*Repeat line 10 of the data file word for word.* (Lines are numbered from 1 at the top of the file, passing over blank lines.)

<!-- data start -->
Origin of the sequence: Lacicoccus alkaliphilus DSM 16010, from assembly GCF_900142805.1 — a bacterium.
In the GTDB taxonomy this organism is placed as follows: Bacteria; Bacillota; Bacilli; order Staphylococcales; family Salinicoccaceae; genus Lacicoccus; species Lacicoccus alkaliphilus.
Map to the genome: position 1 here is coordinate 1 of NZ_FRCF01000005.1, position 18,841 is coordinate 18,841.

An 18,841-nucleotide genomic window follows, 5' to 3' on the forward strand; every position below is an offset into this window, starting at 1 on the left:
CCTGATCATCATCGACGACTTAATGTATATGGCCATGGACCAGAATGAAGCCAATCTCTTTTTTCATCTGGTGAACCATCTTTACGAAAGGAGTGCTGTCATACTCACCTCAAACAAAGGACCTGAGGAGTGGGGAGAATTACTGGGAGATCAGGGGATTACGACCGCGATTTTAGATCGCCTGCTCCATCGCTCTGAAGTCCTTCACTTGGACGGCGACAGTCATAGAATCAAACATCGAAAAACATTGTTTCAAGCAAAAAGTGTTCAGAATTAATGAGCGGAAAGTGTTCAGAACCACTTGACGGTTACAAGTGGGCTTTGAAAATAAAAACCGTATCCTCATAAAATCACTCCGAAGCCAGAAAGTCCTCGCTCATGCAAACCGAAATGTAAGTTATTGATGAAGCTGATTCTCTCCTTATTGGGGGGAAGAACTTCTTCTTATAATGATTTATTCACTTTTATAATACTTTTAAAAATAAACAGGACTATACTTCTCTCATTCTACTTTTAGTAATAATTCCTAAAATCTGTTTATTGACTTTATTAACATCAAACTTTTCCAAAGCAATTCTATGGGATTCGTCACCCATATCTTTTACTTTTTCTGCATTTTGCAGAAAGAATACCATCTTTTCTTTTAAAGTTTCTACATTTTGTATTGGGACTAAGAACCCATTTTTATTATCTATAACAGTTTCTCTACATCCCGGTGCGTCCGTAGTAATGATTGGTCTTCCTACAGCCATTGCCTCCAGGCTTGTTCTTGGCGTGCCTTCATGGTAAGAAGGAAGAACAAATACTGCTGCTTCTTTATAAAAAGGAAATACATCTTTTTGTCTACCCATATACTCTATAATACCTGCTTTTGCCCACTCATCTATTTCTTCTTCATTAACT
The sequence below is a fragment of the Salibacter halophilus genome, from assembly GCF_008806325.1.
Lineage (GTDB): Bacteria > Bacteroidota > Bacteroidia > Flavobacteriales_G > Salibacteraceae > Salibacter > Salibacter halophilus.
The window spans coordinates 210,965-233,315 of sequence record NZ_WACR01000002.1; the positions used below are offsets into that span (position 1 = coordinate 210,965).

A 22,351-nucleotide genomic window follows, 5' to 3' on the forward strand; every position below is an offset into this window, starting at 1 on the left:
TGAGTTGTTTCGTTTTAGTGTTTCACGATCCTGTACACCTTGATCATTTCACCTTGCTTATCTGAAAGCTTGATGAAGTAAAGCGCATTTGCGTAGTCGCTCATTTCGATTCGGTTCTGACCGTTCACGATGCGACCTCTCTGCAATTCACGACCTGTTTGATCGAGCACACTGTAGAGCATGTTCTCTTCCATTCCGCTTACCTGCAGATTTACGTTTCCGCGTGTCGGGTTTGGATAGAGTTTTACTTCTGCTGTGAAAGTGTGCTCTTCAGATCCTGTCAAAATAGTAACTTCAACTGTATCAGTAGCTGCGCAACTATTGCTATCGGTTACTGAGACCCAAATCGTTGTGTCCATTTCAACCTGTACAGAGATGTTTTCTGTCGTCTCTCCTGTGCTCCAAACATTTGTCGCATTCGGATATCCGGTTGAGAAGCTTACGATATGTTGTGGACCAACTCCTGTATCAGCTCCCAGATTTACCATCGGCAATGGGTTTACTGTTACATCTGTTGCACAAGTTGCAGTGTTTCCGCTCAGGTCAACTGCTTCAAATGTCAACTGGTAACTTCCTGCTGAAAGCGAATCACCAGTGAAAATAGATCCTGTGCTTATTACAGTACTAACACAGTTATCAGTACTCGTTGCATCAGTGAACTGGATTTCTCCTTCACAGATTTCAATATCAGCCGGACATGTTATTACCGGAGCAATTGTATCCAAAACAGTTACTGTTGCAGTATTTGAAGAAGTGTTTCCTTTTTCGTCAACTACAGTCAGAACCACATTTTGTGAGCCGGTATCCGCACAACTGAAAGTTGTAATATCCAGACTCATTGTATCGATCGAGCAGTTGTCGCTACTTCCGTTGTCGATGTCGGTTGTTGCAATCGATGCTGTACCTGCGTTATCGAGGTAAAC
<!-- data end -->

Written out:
TGAGTTGTTTCGTTTTAGTGTTTCACGATCCTGTACACCTTGATCATTTCACCTTGCTTATCTGAAAGCTTGATGAAGTAAAGCGCATTTGCGTAGTCGCTCATTTCGATTCGGTTCTGACCGTTCACGATGCGACCTCTCTGCAATTCACGACCTGTTTGATCGAGCACACTGTAGAGCATGTTCTCTTCCATTCCGCTTACCTGCAGATTTACGTTTCCGCGTGTCGGGTTTGGATAGAGTTTTACTTCTGCTGTGAAAGTGTGCTCTTCAGATCCTGTCAAAATAGTAACTTCAACTGTATCAGTAGCTGCGCAACTATTGCTATCGGTTACTGAGACCCAAATCGTTGTGTCCATTTCAACCTGTACAGAGATGTTTTCTGTCGTCTCTCCTGTGCTCCAAACATTTGTCGCATTCGGATATCCGGTTGAGAAGCTTACGATATGTTGTGGACCAACTCCTGTATCAGCTCCCAGATTTACCATCGGCAATGGGTTTACTGTTACATCTGTTGCACAAGTTGCAGTGTTTCCGCTCAGGTCAACTGCTTCAAATGTCAACTGGTAACTTCCTGCTGAAAGCGAATCACCAGTGAAAATAGATCCTGTGCTTATTACAGTACTAACACAGTTATCAGTACTCGTTGCATCAGTGAACTGGATTTCTCCTTCACAGATTTCAATATCAGCCGGACATGTTATTACCGGAGCAATTGTATCCAAAACAGTTACTGTTGCAGTATTTGAAGAAGTGTTTCCTTTTTCGTCAACTACAGTCAGAACCACATTTTGTGAGCCGGTATCCGCACAACTGAAAGTTGTAATATCCAGACTCATTGTATCGATCGAGCAGTTGTCGCTACTTCCGTTGTCGATGTCGGTTGTTGCAATCGATGCTGTACCTGCGTTATCGAGGTAAAC